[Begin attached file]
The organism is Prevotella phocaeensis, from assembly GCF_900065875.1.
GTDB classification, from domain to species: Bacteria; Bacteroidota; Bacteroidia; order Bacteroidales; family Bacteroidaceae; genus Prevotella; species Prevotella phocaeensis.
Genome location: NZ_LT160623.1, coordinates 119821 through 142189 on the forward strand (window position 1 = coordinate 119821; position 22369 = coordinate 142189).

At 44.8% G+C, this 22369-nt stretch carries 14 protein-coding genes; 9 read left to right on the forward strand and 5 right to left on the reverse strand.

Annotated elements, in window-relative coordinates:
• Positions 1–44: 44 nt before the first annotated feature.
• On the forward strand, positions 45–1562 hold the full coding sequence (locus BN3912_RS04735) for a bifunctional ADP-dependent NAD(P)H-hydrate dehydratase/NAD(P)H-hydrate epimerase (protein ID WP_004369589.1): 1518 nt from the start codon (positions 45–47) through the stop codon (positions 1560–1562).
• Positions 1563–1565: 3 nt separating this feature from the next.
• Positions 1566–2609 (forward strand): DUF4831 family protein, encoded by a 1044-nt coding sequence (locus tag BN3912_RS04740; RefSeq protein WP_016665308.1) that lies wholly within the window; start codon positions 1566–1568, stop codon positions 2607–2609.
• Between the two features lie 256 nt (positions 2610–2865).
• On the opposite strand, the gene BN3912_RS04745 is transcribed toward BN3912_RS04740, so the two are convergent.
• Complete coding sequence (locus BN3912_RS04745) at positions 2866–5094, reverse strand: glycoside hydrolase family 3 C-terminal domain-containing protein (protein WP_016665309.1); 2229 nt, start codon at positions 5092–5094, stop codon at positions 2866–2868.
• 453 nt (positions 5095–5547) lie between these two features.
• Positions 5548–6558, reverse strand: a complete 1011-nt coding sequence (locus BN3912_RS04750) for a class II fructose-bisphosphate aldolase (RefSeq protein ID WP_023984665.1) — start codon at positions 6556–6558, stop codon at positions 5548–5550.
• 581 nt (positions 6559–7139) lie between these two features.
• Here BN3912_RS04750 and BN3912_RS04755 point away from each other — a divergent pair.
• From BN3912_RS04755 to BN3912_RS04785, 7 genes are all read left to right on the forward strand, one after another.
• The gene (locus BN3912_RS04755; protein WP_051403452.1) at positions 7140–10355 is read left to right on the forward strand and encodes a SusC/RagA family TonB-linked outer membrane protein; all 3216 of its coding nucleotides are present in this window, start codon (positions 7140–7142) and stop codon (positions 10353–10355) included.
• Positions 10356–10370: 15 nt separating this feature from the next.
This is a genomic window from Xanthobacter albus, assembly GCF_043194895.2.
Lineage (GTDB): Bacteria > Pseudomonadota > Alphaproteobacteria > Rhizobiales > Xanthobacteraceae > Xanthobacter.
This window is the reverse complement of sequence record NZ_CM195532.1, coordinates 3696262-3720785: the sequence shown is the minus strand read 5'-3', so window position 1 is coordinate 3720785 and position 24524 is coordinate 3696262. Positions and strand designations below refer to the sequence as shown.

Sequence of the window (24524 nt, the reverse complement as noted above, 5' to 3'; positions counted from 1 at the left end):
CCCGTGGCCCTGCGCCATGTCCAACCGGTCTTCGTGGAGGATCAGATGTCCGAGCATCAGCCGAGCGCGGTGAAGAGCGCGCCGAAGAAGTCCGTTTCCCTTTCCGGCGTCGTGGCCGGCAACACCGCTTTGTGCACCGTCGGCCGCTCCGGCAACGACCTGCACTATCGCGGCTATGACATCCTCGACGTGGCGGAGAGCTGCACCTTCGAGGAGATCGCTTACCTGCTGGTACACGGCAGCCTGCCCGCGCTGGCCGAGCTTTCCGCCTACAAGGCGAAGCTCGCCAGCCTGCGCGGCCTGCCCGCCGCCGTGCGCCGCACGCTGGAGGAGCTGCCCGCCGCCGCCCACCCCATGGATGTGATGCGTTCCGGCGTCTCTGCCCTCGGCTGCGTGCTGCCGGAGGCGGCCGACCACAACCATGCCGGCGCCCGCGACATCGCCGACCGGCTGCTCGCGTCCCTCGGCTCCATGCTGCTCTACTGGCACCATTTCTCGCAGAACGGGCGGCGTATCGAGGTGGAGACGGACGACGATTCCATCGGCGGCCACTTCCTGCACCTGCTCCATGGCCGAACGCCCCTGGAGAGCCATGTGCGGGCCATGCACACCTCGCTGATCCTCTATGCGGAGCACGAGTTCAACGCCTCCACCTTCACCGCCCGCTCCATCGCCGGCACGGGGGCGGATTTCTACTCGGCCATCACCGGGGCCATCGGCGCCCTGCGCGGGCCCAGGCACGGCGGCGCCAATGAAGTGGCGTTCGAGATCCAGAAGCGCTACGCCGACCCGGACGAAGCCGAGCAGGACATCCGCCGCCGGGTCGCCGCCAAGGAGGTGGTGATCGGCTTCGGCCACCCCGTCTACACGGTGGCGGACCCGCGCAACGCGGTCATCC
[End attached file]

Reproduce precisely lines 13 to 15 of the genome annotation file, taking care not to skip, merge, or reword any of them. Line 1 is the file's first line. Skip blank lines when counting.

• 453 nt (positions 5095–5547) lie between these two features.
• Positions 5548–6558, reverse strand: a complete 1011-nt coding sequence (locus BN3912_RS04750) for a class II fructose-bisphosphate aldolase (RefSeq protein ID WP_023984665.1) — start codon at positions 6556–6558, stop codon at positions 5548–5550.
• 581 nt (positions 6559–7139) lie between these two features.